Venezuelan author/illustrator team Menena Cottin and Rosana Faría team up in this innovative picture-book that attempts to communicate the experience of being blind, and of how colors might be perceived by the blind, to young children. Simple but poetic text describes how colors are experienced by a young blind boy named Thomas, while the artwork on the facing page is done in raised clear line drawings on the deep black paper. The text for sighted children is in white text on the black paper, and is also translated into Braille.
Originally published in Mexico as El libro negro de los colores, and translated into many languages around the world, this lovely, thought-provoking book is really quite unique. I have never really thought about how something like color, which relies on exposure to light, might be communicated to and/or thought about by the blind, but The Black Book of Colors has prompted me to do just that, and to consider how so much of what we think we know is filtered through our method of perceiving it. In this respect, I was reminded of some of the conversations I have had with people who have conditions like synesthesia, and the different ways in which they experience things like words. I really enjoyed Rosana Faría's artwork here, although I am constrained to admit that I simply couldn't perceive much shape, when running my fingers over her raised illustrations, while keeping my eyes closed. It's a shame that the Braille text isn't of a quality that it could actually be read by the blind - apparently production costs would have been too high - but this makes an excellent introduction to the topic for sighted children. Recommended to anyone looking for innovative books addressing blindness, color, and how we look at issues of disability and perception in general.
I first saw this book at the Tate and was immediately struck by its originality. I couldn’t stop thinking about it so recently ordered it online.
The Black Book of Colours is a beautiful picture book, with a difference. There are no colours and no pictures to be seen. This is a picture book for blind children, told from the perspective of a blind child named Thomas. “Thomas can’t see colours, but he can hear them and smell them and touch them and taste them”.
On jet black pages Thomas uses imagery to describe colours, “yellow tastes like mustard, but is as soft as a baby chicks feathers”. Descriptions are written in white text, meaning that this book can also be enjoyed by sighted readers, and are accompanied by Braille. Illustrations consist only of raised lines across the page and are beautifully executed. It is no surprise that this book was voted A New York Times Best Illustrated Children’s Book.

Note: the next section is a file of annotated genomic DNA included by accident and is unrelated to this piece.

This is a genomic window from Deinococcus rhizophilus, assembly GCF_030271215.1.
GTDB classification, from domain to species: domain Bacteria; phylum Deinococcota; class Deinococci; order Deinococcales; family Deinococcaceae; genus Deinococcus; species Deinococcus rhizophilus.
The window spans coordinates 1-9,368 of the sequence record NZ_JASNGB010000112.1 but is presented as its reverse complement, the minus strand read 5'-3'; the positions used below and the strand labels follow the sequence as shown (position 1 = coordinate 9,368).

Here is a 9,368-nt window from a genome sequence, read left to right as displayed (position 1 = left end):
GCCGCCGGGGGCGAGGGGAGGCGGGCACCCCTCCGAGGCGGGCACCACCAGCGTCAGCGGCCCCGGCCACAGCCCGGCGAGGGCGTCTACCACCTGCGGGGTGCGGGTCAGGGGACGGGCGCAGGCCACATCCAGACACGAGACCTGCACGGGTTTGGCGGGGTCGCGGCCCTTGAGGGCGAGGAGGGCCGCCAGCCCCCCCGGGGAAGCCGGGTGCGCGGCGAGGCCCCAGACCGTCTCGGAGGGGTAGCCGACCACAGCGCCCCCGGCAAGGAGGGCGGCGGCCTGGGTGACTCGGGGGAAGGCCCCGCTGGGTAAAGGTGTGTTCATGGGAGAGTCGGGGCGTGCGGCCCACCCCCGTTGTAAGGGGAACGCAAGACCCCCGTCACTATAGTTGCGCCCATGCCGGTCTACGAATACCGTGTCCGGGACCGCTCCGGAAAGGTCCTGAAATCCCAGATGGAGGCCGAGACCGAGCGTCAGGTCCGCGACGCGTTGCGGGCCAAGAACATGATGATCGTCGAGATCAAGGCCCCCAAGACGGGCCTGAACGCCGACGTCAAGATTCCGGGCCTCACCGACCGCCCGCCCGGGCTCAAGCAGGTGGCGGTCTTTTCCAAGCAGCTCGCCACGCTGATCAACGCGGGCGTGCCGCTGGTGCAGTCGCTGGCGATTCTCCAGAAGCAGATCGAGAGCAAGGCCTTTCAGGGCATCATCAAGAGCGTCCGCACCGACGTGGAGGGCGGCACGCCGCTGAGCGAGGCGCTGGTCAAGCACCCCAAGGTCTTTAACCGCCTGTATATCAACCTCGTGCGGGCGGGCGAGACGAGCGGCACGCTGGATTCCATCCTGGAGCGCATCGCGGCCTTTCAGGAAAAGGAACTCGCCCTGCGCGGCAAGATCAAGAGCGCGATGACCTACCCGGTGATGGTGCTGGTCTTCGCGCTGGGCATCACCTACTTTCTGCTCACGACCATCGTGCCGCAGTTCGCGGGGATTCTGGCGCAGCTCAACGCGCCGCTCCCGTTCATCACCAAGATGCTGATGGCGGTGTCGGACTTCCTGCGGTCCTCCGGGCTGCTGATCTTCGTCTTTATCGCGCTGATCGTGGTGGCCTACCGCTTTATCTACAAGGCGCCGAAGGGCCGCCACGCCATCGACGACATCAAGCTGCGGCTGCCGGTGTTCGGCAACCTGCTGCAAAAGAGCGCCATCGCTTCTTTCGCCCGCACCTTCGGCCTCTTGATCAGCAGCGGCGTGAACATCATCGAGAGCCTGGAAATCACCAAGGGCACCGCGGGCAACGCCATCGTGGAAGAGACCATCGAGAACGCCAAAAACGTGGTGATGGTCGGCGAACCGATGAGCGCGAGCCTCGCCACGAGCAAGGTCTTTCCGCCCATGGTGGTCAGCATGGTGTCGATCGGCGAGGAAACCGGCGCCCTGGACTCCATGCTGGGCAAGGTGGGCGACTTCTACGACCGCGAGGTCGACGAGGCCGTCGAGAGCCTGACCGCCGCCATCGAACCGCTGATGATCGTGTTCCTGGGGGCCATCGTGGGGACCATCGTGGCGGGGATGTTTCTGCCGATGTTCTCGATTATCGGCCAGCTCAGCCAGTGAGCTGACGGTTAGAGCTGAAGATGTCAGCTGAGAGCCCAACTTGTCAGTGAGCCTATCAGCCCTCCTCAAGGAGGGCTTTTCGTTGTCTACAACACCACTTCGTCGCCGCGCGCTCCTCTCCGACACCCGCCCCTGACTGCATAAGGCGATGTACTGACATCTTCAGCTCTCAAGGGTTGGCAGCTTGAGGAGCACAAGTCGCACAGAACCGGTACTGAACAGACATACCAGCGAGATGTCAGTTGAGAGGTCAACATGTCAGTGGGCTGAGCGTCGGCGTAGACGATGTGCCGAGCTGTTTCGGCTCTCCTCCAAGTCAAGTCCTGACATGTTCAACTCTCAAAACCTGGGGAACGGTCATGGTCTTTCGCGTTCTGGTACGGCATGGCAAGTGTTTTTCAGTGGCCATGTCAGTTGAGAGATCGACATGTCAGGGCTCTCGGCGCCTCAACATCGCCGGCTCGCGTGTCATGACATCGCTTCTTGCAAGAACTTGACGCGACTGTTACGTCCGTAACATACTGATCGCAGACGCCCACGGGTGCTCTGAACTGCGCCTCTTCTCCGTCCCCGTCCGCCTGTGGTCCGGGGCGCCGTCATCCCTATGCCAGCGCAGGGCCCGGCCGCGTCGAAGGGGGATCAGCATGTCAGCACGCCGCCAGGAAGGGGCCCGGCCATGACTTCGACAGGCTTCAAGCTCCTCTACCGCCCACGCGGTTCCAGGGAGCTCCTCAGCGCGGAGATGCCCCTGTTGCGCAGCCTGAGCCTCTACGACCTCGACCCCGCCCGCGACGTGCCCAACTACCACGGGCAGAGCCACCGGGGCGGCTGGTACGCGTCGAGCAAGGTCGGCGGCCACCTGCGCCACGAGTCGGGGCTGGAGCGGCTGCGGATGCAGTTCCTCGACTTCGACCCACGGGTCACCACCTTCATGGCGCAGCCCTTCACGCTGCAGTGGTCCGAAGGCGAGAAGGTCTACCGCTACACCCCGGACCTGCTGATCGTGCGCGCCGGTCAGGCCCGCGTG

The different textures mean that sighted people can see the images if the book is tilted to the right angle. My fingers, unused to being used for such fine tasks, struggled to pick up the images so I was grateful for this.
Although there is no story as such, I think this book is a lovely resource. I would in the classroom to encourage children to see the world from the point of view of others, to encourage creative thinking and writing, and in art and science.
Close your eyes and reach out to read the grass on this page. Turn the page and run your hand over the entire page to read what's there -- keep your eyes closed! In fact, read this entire book with your eyes closed and you're in for a treat! After you read it with eyes tightly shut, go ahead and open them -- all you're going to see are black pages anyway, but if you look closely you will see shapes and figures that are raised and just a little glossier than the flat black of each page in this book.
This is a brilliant little picture book and the only colors in it are black with white text. In addition to the raised black pictures, the text is written in Braille, although it the dots compromising the Braille letters is not raised enough for a blind person to actually read. Children can read and feel this book to experience it on many different levels. It is perfect for units on color, senses, blindness, perception and imagination. One of my students used this book when she delivered an oral presentation about Helen Keller because of the raised text and pictures.
A book such as this could easily be gimmicky or trite, but the text is so prose-like and beautiful, the concept so original, that it doesn't come close to being gimmicky.
On a page where the raised picture is chicken feathers, the text says, "Thomas says that yellow tastes like mustard, but is soft as a baby chick's feathers." It's perfect. Each color has a wonderful analogy to what the color tastes like, looks like, or feels like. At the end of the book the Braille alphabet is spelled out. A true experiential book.
This is a really cool book and I highly recommend this book for all ages. In 2007 it was the Winner of the New Horizons Prize at the Bologna Children’s Book Fair. It was originally published in Spanish.